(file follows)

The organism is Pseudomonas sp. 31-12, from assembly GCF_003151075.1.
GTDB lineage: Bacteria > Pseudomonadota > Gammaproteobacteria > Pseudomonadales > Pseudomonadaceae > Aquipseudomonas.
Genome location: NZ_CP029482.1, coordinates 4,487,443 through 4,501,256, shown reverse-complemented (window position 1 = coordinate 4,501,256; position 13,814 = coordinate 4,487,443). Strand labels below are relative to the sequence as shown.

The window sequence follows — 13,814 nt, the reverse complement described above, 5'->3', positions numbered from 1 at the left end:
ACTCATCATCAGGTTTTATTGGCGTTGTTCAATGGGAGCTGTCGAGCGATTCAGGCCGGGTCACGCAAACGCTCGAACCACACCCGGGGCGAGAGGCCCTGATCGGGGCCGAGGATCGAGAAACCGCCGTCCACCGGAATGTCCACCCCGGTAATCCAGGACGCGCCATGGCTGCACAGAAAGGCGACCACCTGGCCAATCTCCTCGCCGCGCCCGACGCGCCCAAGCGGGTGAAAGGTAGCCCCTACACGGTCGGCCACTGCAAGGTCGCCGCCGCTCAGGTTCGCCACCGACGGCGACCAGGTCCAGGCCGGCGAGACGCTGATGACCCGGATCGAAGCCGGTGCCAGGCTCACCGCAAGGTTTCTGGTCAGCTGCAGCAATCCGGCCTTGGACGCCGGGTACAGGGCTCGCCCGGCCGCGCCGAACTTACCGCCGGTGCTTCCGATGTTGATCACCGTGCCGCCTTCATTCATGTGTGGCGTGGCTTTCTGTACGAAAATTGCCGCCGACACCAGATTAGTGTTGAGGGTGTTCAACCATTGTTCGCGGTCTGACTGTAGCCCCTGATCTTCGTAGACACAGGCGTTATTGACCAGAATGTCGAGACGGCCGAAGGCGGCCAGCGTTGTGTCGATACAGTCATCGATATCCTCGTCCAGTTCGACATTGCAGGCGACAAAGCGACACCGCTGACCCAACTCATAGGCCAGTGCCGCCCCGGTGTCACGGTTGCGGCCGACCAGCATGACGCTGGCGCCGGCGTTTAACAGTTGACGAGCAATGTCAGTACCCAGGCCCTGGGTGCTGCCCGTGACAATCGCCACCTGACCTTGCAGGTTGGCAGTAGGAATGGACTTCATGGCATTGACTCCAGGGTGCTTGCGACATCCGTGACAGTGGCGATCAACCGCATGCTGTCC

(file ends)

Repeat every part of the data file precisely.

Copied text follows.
The organism is Pseudomonas sp. 31-12, from assembly GCF_003151075.1.
GTDB lineage: Bacteria > Pseudomonadota > Gammaproteobacteria > Pseudomonadales > Pseudomonadaceae > Aquipseudomonas.
Genome location: NZ_CP029482.1, coordinates 4,487,443 through 4,501,256, shown reverse-complemented (window position 1 = coordinate 4,501,256; position 13,814 = coordinate 4,487,443). Strand labels below are relative to the sequence as shown.

The window sequence follows — 13,814 nt, the reverse complement described above, 5'->3', positions numbered from 1 at the left end:
ACTCATCATCAGGTTTTATTGGCGTTGTTCAATGGGAGCTGTCGAGCGATTCAGGCCGGGTCACGCAAACGCTCGAACCACACCCGGGGCGAGAGGCCCTGATCGGGGCCGAGGATCGAGAAACCGCCGTCCACCGGAATGTCCACCCCGGTAATCCAGGACGCGCCATGGCTGCACAGAAAGGCGACCACCTGGCCAATCTCCTCGCCGCGCCCGACGCGCCCAAGCGGGTGAAAGGTAGCCCCTACACGGTCGGCCACTGCAAGGTCGCCGCCGCTCAGGTTCGCCACCGACGGCGACCAGGTCCAGGCCGGCGAGACGCTGATGACCCGGATCGAAGCCGGTGCCAGGCTCACCGCAAGGTTTCTGGTCAGCTGCAGCAATCCGGCCTTGGACGCCGGGTACAGGGCTCGCCCGGCCGCGCCGAACTTACCGCCGGTGCTTCCGATGTTGATCACCGTGCCGCCTTCATTCATGTGTGGCGTGGCTTTCTGTACGAAAATTGCCGCCGACACCAGATTAGTGTTGAGGGTGTTCAACCATTGTTCGCGGTCTGACTGTAGCCCCTGATCTTCGTAGACACAGGCGTTATTGACCAGAATGTCGAGACGGCCGAAGGCGGCCAGCGTTGTGTCGATACAGTCATCGATATCCTCGTCCAGTTCGACATTGCAGGCGACAAAGCGACACCGCTGACCCAACTCATAGGCCAGTGCCGCCCCGGTGTCACGGTTGCGGCCGACCAGCATGACGCTGGCGCCGGCGTTTAACAGTTGACGAGCAATGTCAGTACCCAGGCCCTGGGTGCTGCCCGTGACAATCGCCACCTGACCTTGCAGGTTGGCAGTAGGAATGGACTTCATGGCATTGACTCCAGGGTGCTTGCGACATCCGTGACAGTGGCGATCAACCGCATGCTGTCC